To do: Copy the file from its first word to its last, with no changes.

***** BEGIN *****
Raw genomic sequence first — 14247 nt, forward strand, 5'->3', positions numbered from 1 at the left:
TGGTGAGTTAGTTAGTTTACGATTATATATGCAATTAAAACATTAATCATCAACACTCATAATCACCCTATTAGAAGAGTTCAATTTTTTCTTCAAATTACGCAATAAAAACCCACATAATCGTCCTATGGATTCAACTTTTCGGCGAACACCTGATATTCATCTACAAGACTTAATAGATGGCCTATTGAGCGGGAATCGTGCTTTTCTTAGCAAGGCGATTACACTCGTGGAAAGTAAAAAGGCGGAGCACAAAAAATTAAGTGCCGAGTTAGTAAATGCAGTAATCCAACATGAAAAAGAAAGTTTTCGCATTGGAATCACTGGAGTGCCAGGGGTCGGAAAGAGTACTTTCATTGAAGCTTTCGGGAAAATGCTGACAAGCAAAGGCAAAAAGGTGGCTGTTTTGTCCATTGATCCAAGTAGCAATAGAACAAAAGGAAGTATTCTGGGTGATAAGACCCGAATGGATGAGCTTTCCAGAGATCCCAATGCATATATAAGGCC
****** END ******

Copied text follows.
Raw genomic sequence first — 14247 nt, forward strand, 5'->3', positions numbered from 1 at the left:
TGGTGAGTTAGTTAGTTTACGATTATATATGCAATTAAAACATTAATCATCAACACTCATAATCACCCTATTAGAAGAGTTCAATTTTTTCTTCAAATTACGCAATAAAAACCCACATAATCGTCCTATGGATTCAACTTTTCGGCGAACACCTGATATTCATCTACAAGACTTAATAGATGGCCTATTGAGCGGGAATCGTGCTTTTCTTAGCAAGGCGATTACACTCGTGGAAAGTAAAAAGGCGGAGCACAAAAAATTAAGTGCCGAGTTAGTAAATGCAGTAATCCAACATGAAAAAGAAAGTTTTCGCATTGGAATCACTGGAGTGCCAGGGGTCGGAAAGAGTACTTTCATTGAAGCTTTCGGGAAAATGCTGACAAGCAAAGGCAAAAAGGTGGCTGTTTTGTCCATTGATCCAAGTAGCAATAGAACAAAAGGAAGTATTCTGGGTGATAAGACCCGAATGGATGAGCTTTCCAGAGATCCCAATGCATATATAAGGCC